In search of stupidity

I just finished reading "In search of stupidity – Over 20 years of high tech of marketing disasters" by Merrill R. Chapman, a funny weekend read with a rehashed history of the growing pangs of the computing industry. One of the better parts of the book is the afterword aptly titled "Stupid Development Tricks"; an interview with Joel Spolsky, and true to the form, starts with some neat buildup –

"Major failure doesn't just happen: To achieve it, everyone must pull togather as a team"

The interview has some more interesting soundbites than the rest of the book, including this closing gem

SMS: You paint a picture of the programmer almost as a semi-deity. But in our experience, we've seen powerful technical personalities take down major companies. ….. How do you manage situations like these?

Joel: This is a hard problem. I've seen plenty of companies with prima donna programmers who literally drive their companies into the ground. If the management of the company is technical (think Bill Gates), management isn't afraid to argue with them and win — or fire the programmer and get someone new in. If the management of the company is not technical enough (think John Sculley), they act like scared rabbits, strangely believing that this ONE person is the only person on the planet who can write code, and it's not a long way from there to the failure of the company. If you're a non-technical CEO with programmers who aren't getting with the program, you have to bite the bullet and fire them. This is your only hope. And it means you're going to have to find new technical talent, so your chances aren't great. That's why I don't think technology companies that don't have engineers at the very top have much of a chance.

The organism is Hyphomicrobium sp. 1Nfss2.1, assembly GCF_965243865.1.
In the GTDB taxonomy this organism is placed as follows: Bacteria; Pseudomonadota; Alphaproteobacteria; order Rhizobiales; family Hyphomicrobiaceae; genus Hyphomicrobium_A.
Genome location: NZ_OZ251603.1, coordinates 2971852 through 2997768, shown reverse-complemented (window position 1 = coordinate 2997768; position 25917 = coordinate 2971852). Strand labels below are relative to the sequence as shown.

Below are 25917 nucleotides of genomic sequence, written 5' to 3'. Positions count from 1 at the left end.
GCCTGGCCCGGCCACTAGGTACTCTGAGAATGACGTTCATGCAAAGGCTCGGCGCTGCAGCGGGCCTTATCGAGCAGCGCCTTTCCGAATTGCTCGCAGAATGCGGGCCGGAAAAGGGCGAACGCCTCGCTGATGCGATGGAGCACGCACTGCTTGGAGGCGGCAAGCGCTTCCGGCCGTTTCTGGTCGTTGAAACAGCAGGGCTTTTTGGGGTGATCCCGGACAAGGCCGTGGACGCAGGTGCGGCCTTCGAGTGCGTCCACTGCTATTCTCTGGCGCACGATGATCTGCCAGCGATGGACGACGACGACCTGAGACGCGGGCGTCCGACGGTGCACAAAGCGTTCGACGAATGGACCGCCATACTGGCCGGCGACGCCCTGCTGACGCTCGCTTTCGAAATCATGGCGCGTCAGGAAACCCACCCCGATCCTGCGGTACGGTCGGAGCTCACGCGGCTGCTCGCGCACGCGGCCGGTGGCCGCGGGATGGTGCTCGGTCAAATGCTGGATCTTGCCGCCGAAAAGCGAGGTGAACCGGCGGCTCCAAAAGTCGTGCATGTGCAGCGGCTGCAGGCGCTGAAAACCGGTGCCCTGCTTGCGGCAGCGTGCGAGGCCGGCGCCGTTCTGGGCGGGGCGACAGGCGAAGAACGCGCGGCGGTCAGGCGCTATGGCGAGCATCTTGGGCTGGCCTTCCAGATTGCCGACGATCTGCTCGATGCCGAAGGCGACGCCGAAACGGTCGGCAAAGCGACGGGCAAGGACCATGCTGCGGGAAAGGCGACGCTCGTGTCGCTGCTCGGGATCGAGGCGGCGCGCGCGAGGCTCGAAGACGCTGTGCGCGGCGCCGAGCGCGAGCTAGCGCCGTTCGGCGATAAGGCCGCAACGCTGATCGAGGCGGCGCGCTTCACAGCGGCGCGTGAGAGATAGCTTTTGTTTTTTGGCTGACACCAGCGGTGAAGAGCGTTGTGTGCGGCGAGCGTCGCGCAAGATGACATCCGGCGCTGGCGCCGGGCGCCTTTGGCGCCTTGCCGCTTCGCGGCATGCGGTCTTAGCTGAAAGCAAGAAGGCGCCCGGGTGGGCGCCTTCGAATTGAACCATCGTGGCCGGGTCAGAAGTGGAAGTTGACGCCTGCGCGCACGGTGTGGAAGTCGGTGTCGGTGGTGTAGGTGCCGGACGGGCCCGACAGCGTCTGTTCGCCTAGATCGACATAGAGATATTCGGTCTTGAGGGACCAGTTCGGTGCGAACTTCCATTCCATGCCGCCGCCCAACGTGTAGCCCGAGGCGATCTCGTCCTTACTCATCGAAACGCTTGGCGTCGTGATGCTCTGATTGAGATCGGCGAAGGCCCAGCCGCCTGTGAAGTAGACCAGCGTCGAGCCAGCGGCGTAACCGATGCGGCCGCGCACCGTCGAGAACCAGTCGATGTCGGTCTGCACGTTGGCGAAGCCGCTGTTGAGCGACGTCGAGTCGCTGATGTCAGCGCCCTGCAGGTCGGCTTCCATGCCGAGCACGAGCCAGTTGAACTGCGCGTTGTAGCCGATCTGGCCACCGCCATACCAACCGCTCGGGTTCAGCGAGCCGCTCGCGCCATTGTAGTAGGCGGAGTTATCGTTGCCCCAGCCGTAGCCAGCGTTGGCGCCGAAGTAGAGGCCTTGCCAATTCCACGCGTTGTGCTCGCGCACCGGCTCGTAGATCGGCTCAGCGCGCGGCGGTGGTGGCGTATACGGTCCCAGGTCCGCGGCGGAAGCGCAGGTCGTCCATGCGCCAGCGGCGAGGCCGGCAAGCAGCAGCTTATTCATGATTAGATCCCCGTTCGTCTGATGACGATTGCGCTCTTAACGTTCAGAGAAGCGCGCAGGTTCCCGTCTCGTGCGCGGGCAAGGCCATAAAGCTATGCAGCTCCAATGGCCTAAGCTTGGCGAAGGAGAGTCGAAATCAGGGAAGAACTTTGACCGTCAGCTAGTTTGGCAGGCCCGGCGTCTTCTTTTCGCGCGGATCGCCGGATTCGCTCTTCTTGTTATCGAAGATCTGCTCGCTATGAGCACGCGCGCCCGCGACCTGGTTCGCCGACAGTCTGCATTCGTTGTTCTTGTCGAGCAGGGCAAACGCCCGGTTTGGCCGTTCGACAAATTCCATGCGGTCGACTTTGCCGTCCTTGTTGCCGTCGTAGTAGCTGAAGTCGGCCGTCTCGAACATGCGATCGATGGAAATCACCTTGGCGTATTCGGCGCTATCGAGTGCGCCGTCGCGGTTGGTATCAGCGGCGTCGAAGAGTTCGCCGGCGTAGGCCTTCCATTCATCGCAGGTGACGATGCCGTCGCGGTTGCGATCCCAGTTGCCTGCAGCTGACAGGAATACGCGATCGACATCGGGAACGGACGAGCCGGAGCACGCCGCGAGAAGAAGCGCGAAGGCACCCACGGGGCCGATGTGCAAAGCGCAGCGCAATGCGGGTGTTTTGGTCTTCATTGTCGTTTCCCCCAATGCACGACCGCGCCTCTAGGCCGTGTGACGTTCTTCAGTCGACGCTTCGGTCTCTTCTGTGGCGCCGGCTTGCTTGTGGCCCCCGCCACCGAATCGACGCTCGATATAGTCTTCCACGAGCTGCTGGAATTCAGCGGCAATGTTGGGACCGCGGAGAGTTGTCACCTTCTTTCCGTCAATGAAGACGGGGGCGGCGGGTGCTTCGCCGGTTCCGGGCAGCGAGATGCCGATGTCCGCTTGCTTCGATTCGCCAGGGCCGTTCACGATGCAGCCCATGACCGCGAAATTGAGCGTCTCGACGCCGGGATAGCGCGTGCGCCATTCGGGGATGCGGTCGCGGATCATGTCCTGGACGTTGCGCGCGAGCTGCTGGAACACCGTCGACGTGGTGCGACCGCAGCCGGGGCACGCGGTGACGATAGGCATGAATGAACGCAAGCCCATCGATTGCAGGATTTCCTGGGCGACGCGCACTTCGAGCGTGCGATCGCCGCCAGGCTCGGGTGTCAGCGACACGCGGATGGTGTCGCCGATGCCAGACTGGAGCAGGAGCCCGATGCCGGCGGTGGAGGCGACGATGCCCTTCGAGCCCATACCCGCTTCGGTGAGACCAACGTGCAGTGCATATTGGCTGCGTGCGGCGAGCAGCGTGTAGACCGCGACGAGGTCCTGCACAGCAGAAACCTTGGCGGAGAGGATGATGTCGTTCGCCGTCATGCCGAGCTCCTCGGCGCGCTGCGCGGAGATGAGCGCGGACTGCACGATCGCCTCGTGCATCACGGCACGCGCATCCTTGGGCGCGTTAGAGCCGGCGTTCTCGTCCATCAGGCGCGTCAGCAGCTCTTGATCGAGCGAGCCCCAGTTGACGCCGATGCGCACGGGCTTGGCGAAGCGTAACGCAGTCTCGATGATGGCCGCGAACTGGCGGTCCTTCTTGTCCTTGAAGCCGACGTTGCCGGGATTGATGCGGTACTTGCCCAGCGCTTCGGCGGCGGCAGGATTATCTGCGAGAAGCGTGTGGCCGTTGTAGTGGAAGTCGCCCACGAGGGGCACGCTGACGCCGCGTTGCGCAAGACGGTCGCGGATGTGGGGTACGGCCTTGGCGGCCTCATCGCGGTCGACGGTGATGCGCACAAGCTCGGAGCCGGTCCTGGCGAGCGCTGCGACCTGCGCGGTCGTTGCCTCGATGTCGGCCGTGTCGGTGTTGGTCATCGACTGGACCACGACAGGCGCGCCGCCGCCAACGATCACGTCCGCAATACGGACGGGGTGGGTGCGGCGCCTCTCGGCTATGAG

The online version of this interview is longer and is full of wisdom just as the numerous articles on the Joel On Software site.


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